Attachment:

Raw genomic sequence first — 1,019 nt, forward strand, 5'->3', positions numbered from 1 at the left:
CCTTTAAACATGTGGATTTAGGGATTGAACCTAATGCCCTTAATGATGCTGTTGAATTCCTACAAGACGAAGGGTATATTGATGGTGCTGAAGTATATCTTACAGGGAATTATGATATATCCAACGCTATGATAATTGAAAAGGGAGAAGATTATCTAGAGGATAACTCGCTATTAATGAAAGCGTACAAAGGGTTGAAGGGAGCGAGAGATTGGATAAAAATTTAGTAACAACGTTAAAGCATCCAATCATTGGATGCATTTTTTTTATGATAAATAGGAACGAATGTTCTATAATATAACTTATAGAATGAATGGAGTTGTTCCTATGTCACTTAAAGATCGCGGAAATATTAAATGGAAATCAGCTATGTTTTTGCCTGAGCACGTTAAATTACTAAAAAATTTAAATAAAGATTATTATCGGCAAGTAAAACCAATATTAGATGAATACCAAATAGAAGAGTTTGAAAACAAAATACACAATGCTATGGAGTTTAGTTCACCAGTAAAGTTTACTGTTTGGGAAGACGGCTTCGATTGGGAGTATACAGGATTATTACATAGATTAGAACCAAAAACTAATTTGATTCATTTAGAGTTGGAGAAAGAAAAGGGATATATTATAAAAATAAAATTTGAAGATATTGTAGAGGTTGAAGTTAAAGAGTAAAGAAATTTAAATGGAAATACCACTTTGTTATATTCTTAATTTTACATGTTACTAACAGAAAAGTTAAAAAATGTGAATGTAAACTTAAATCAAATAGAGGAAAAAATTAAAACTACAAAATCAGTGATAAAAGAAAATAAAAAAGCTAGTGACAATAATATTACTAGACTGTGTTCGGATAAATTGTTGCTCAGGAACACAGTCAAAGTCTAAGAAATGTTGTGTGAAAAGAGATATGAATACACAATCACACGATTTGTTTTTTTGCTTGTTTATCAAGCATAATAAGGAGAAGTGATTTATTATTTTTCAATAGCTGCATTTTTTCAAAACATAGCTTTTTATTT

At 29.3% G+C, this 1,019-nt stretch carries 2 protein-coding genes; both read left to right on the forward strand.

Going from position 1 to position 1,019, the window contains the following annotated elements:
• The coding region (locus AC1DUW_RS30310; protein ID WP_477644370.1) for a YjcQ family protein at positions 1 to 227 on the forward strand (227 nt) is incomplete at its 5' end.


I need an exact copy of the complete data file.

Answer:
Raw genomic sequence first — 1,019 nt, forward strand, 5'->3', positions numbered from 1 at the left:
CCTTTAAACATGTGGATTTAGGGATTGAACCTAATGCCCTTAATGATGCTGTTGAATTCCTACAAGACGAAGGGTATATTGATGGTGCTGAAGTATATCTTACAGGGAATTATGATATATCCAACGCTATGATAATTGAAAAGGGAGAAGATTATCTAGAGGATAACTCGCTATTAATGAAAGCGTACAAAGGGTTGAAGGGAGCGAGAGATTGGATAAAAATTTAGTAACAACGTTAAAGCATCCAATCATTGGATGCATTTTTTTTATGATAAATAGGAACGAATGTTCTATAATATAACTTATAGAATGAATGGAGTTGTTCCTATGTCACTTAAAGATCGCGGAAATATTAAATGGAAATCAGCTATGTTTTTGCCTGAGCACGTTAAATTACTAAAAAATTTAAATAAAGATTATTATCGGCAAGTAAAACCAATATTAGATGAATACCAAATAGAAGAGTTTGAAAACAAAATACACAATGCTATGGAGTTTAGTTCACCAGTAAAGTTTACTGTTTGGGAAGACGGCTTCGATTGGGAGTATACAGGATTATTACATAGATTAGAACCAAAAACTAATTTGATTCATTTAGAGTTGGAGAAAGAAAAGGGATATATTATAAAAATAAAATTTGAAGATATTGTAGAGGTTGAAGTTAAAGAGTAAAGAAATTTAAATGGAAATACCACTTTGTTATATTCTTAATTTTACATGTTACTAACAGAAAAGTTAAAAAATGTGAATGTAAACTTAAATCAAATAGAGGAAAAAATTAAAACTACAAAATCAGTGATAAAAGAAAATAAAAAAGCTAGTGACAATAATATTACTAGACTGTGTTCGGATAAATTGTTGCTCAGGAACACAGTCAAAGTCTAAGAAATGTTGTGTGAAAAGAGATATGAATACACAATCACACGATTTGTTTTTTTGCTTGTTTATCAAGCATAATAAGGAGAAGTGATTTATTATTTTTCAATAGCTGCATTTTTTCAAAACATAGCTTTTTATTT

At 29.3% G+C, this 1,019-nt stretch carries 2 protein-coding genes; both read left to right on the forward strand.

Going from position 1 to position 1,019, the window contains the following annotated elements:
• The coding region (locus AC1DUW_RS30310; protein ID WP_477644370.1) for a YjcQ family protein at positions 1 to 227 on the forward strand (227 nt) is incomplete at its 5' end.